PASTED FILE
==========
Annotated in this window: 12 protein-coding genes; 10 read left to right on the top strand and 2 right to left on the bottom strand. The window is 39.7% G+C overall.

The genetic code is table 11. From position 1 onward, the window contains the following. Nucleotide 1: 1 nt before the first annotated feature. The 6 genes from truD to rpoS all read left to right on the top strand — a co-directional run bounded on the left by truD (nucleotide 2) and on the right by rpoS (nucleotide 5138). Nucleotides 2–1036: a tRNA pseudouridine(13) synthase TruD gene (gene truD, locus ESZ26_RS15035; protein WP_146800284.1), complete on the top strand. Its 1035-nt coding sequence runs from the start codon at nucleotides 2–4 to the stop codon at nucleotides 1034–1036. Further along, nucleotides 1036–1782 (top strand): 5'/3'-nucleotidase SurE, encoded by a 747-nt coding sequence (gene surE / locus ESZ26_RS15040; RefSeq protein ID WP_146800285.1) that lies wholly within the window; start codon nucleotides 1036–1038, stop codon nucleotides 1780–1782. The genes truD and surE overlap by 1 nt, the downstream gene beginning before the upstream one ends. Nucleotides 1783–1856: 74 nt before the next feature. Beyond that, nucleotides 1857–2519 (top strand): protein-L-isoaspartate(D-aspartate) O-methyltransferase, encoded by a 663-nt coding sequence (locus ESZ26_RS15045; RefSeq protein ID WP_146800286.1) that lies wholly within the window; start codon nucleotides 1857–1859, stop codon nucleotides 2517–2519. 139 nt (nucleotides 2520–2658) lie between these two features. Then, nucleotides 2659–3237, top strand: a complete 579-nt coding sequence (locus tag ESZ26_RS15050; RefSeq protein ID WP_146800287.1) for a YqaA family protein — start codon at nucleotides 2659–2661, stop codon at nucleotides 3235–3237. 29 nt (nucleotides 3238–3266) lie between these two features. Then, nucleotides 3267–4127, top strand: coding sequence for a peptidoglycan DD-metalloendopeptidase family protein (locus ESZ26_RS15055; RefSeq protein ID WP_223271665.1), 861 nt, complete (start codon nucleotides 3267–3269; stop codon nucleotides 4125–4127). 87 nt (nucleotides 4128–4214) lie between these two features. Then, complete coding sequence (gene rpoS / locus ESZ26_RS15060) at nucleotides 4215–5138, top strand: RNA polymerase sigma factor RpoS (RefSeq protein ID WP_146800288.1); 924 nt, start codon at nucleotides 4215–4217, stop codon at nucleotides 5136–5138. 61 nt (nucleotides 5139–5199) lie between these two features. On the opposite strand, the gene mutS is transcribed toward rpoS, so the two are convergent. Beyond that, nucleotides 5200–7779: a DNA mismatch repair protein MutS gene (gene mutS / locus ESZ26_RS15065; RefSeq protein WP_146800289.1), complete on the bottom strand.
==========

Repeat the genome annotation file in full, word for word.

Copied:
Annotated in this window: 12 protein-coding genes; 10 read left to right on the top strand and 2 right to left on the bottom strand. The window is 39.7% G+C overall.

The genetic code is table 11. From position 1 onward, the window contains the following. Nucleotide 1: 1 nt before the first annotated feature. The 6 genes from truD to rpoS all read left to right on the top strand — a co-directional run bounded on the left by truD (nucleotide 2) and on the right by rpoS (nucleotide 5138). Nucleotides 2–1036: a tRNA pseudouridine(13) synthase TruD gene (gene truD, locus ESZ26_RS15035; protein WP_146800284.1), complete on the top strand. Its 1035-nt coding sequence runs from the start codon at nucleotides 2–4 to the stop codon at nucleotides 1034–1036. Further along, nucleotides 1036–1782 (top strand): 5'/3'-nucleotidase SurE, encoded by a 747-nt coding sequence (gene surE / locus ESZ26_RS15040; RefSeq protein ID WP_146800285.1) that lies wholly within the window; start codon nucleotides 1036–1038, stop codon nucleotides 1780–1782. The genes truD and surE overlap by 1 nt, the downstream gene beginning before the upstream one ends. Nucleotides 1783–1856: 74 nt before the next feature. Beyond that, nucleotides 1857–2519 (top strand): protein-L-isoaspartate(D-aspartate) O-methyltransferase, encoded by a 663-nt coding sequence (locus ESZ26_RS15045; RefSeq protein ID WP_146800286.1) that lies wholly within the window; start codon nucleotides 1857–1859, stop codon nucleotides 2517–2519. 139 nt (nucleotides 2520–2658) lie between these two features. Then, nucleotides 2659–3237, top strand: a complete 579-nt coding sequence (locus tag ESZ26_RS15050; RefSeq protein ID WP_146800287.1) for a YqaA family protein — start codon at nucleotides 2659–2661, stop codon at nucleotides 3235–3237. 29 nt (nucleotides 3238–3266) lie between these two features. Then, nucleotides 3267–4127, top strand: coding sequence for a peptidoglycan DD-metalloendopeptidase family protein (locus ESZ26_RS15055; RefSeq protein ID WP_223271665.1), 861 nt, complete (start codon nucleotides 3267–3269; stop codon nucleotides 4125–4127). 87 nt (nucleotides 4128–4214) lie between these two features. Then, complete coding sequence (gene rpoS / locus ESZ26_RS15060) at nucleotides 4215–5138, top strand: RNA polymerase sigma factor RpoS (RefSeq protein ID WP_146800288.1); 924 nt, start codon at nucleotides 4215–4217, stop codon at nucleotides 5136–5138. 61 nt (nucleotides 5139–5199) lie between these two features. On the opposite strand, the gene mutS is transcribed toward rpoS, so the two are convergent. Beyond that, nucleotides 5200–7779: a DNA mismatch repair protein MutS gene (gene mutS / locus ESZ26_RS15065; RefSeq protein WP_146800289.1), complete on the bottom strand.